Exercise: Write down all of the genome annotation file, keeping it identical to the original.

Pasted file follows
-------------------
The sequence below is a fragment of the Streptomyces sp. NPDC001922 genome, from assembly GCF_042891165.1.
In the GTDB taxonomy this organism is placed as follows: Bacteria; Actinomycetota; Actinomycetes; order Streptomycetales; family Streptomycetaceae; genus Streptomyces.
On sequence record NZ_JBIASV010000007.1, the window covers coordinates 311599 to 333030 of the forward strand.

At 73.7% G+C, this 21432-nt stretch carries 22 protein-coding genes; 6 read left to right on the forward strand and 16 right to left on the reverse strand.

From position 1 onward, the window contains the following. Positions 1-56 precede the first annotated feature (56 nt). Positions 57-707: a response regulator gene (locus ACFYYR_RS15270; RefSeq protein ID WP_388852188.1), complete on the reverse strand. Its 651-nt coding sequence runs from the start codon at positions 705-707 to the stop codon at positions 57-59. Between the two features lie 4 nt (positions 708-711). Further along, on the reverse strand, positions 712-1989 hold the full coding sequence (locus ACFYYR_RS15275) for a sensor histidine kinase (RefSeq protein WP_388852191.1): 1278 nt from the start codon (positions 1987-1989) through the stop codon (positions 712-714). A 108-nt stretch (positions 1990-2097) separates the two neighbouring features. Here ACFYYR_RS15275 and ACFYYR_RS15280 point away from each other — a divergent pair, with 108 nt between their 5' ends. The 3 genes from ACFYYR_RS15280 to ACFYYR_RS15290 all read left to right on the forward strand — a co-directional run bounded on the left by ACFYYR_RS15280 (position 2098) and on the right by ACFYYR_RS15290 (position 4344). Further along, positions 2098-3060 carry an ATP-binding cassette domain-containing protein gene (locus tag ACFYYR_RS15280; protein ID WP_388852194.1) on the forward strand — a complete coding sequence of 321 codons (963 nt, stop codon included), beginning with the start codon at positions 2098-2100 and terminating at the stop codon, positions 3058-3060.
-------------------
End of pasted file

The sequence below is a fragment of the Streptomyces sp. NPDC001922 genome, from assembly GCF_042891165.1.
In the GTDB taxonomy this organism is placed as follows: Bacteria; Actinomycetota; Actinomycetes; order Streptomycetales; family Streptomycetaceae; genus Streptomyces.
On sequence record NZ_JBIASV010000007.1, the window covers coordinates 311599 to 333030 of the forward strand.

At 73.7% G+C, this 21432-nt stretch carries 22 protein-coding genes; 6 read left to right on the forward strand and 16 right to left on the reverse strand.

From position 1 onward, the window contains the following. Positions 1-56 precede the first annotated feature (56 nt). Positions 57-707: a response regulator gene (locus ACFYYR_RS15270; RefSeq protein ID WP_388852188.1), complete on the reverse strand. Its 651-nt coding sequence runs from the start codon at positions 705-707 to the stop codon at positions 57-59. Between the two features lie 4 nt (positions 708-711). Further along, on the reverse strand, positions 712-1989 hold the full coding sequence (locus ACFYYR_RS15275) for a sensor histidine kinase (RefSeq protein WP_388852191.1): 1278 nt from the start codon (positions 1987-1989) through the stop codon (positions 712-714). A 108-nt stretch (positions 1990-2097) separates the two neighbouring features. Here ACFYYR_RS15275 and ACFYYR_RS15280 point away from each other — a divergent pair, with 108 nt between their 5' ends. The 3 genes from ACFYYR_RS15280 to ACFYYR_RS15290 all read left to right on the forward strand — a co-directional run bounded on the left by ACFYYR_RS15280 (position 2098) and on the right by ACFYYR_RS15290 (position 4344). Further along, positions 2098-3060 carry an ATP-binding cassette domain-containing protein gene (locus tag ACFYYR_RS15280; protein ID WP_388852194.1) on the forward strand — a complete coding sequence of 321 codons (963 nt, stop codon included), beginning with the start codon at positions 2098-2100 and terminating at the stop codon, positions 3058-3060.